Monday, May 14, 2007
From lawmemo.com: The Supreme Court recently decided Schriro v Landigan.
Respondent Landrigan refused to allow his counsel to present the testimony of his ex-wife and birth mother as mitigating evidence at his sentencing hearing for a felony-murder conviction. He also interrupted as counsel tried to proffer other evidence, and he told the Arizona trial judge he did not wish to present any mitigating evidence and to “bring on” the death penalty.
The court sentenced him to death, and the sentence was affirmed. The state postconviction court rejected Landrigan’s claim that his counsel was ineffective for failing to conduct further investigation into mitigating circumstances, finding that he had instructed counsel at sentencing not to present any mitigating evidence at all. Landrigan then filed a federal habeas petition under 28 U. S. C. §2254. Exercising its discretion, the District Court refused to grant him an evidentiary hearing because he could not make out even a colorable ineffective-assistance-of-counsel claim.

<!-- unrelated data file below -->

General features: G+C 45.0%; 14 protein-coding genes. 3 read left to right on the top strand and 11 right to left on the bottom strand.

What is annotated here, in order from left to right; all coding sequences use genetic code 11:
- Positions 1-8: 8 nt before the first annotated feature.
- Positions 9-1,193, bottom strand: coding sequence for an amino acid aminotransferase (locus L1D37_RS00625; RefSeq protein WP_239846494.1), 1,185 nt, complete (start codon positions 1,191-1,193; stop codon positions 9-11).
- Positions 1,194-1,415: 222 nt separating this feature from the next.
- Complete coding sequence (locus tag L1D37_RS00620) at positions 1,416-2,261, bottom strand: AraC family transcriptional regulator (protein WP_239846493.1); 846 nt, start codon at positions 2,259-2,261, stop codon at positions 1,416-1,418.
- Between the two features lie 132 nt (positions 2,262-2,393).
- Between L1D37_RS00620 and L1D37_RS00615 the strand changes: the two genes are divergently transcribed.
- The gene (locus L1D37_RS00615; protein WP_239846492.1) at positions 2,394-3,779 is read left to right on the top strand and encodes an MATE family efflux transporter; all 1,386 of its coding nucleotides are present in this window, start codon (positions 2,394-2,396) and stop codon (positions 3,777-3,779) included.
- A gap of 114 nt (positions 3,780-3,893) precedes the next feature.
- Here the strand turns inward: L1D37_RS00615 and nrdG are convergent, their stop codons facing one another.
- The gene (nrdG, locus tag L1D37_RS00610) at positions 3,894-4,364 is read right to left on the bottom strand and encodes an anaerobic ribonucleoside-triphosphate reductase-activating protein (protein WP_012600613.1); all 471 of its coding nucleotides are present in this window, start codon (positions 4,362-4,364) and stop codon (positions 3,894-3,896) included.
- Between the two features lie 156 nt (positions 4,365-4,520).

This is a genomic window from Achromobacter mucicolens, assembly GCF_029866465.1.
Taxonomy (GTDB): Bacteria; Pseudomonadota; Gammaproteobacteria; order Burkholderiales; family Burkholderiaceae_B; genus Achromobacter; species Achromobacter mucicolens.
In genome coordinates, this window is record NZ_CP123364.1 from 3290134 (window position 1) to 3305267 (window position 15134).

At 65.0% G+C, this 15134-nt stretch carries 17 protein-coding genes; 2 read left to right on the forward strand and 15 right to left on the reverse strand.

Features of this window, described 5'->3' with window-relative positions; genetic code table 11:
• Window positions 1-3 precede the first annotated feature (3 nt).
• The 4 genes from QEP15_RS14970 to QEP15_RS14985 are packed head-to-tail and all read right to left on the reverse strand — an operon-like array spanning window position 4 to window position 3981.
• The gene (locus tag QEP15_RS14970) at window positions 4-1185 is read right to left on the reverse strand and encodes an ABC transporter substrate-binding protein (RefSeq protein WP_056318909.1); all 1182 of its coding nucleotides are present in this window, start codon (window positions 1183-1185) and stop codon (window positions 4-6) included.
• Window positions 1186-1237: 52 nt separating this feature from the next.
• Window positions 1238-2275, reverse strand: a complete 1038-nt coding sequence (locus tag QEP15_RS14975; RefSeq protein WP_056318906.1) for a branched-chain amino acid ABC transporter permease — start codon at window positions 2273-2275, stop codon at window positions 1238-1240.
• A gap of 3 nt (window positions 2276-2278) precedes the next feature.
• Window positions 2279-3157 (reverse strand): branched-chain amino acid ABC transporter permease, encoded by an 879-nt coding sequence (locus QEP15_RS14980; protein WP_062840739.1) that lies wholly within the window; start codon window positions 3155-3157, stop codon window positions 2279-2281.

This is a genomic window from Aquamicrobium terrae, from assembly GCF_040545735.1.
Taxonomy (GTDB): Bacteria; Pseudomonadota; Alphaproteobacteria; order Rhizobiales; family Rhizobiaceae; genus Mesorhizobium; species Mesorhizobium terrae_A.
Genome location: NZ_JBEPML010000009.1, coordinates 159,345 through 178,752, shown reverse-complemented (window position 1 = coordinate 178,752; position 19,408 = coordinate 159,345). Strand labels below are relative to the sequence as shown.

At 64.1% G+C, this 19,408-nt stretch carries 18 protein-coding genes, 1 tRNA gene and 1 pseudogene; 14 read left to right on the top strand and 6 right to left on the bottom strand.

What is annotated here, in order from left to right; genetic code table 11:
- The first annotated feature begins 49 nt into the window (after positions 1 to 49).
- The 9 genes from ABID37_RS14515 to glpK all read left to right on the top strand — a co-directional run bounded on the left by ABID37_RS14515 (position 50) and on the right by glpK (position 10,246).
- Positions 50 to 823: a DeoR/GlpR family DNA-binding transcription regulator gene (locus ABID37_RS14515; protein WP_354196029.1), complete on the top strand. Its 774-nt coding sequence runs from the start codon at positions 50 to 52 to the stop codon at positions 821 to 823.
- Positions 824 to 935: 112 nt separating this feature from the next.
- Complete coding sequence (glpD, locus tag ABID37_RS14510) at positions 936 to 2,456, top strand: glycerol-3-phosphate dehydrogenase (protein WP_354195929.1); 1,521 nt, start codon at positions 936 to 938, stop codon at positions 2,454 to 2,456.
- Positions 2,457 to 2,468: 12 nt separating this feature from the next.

The en banc Ninth Circuit reversed, holding that Landrigan’s counsel’s performance fell below the standard required by Strickland v. Washington, 466 U. S. 668 .
The Supreme COurt held that the District Court did not abuse its discretion in refusing to grant Landrigan an evidentiary hearing. [Mark Godsey]